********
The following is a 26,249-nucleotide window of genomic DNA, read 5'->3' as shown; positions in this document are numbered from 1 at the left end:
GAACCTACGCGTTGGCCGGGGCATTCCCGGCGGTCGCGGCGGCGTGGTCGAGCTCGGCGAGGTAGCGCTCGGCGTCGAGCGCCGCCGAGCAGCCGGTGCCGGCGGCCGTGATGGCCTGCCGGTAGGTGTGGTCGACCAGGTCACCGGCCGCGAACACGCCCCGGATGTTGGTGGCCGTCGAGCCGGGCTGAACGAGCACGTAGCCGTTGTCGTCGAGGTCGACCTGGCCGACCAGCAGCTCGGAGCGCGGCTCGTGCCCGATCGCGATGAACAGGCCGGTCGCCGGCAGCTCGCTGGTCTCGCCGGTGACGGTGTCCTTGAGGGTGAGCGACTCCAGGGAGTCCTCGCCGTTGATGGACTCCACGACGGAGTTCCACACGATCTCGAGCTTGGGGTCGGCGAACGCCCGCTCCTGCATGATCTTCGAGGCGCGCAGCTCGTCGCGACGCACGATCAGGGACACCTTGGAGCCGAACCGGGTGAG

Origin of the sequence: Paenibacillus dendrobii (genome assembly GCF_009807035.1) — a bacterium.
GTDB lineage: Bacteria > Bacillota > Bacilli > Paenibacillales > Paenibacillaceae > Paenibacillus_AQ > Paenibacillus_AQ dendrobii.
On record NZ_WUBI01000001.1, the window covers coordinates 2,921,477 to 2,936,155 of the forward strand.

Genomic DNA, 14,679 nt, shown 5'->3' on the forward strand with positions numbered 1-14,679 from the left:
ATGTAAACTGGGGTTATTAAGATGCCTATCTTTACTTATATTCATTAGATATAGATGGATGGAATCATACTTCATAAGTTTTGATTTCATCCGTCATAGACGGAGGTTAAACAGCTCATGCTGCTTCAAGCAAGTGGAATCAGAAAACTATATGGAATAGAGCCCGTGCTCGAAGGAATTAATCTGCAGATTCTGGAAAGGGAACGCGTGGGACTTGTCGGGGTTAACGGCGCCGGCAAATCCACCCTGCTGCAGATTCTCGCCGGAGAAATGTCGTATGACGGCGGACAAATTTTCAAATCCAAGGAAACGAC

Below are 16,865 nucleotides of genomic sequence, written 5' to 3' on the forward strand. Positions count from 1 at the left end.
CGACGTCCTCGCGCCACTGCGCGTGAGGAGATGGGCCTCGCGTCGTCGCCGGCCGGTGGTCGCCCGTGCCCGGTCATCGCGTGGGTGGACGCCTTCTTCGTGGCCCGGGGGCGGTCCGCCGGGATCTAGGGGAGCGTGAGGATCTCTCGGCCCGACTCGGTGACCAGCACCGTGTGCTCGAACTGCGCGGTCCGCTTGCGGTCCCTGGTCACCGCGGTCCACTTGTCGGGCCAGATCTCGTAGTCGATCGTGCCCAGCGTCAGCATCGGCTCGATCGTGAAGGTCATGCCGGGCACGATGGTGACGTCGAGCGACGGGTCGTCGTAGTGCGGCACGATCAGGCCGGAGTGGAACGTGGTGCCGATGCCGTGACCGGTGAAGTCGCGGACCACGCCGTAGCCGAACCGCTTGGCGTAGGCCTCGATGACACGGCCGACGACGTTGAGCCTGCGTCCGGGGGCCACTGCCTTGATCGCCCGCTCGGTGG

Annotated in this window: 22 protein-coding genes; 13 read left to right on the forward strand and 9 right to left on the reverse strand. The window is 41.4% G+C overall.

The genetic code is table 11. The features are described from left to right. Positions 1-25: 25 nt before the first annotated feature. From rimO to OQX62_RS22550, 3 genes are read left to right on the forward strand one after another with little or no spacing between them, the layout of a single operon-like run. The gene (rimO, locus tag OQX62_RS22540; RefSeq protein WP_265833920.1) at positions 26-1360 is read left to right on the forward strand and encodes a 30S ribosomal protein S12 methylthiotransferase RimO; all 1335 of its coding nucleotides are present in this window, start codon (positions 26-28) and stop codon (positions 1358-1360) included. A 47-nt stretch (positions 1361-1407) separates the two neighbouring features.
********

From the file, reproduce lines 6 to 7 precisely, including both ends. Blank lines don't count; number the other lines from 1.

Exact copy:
Genomic DNA, 14,679 nt, shown 5'->3' on the forward strand with positions numbered 1-14,679 from the left:
ATGTAAACTGGGGTTATTAAGATGCCTATCTTTACTTATATTCATTAGATATAGATGGATGGAATCATACTTCATAAGTTTTGATTTCATCCGTCATAGACGGAGGTTAAACAGCTCATGCTGCTTCAAGCAAGTGGAATCAGAAAACTATATGGAATAGAGCCCGTGCTCGAAGGAATTAATCTGCAGATTCTGGAAAGGGAACGCGTGGGACTTGTCGGGGTTAACGGCGCCGGCAAATCCACCCTGCTGCAGATTCTCGCCGGAGAAATGTCGTATGACGGCGGACAAATTTTCAAATCCAAGGAAACGAC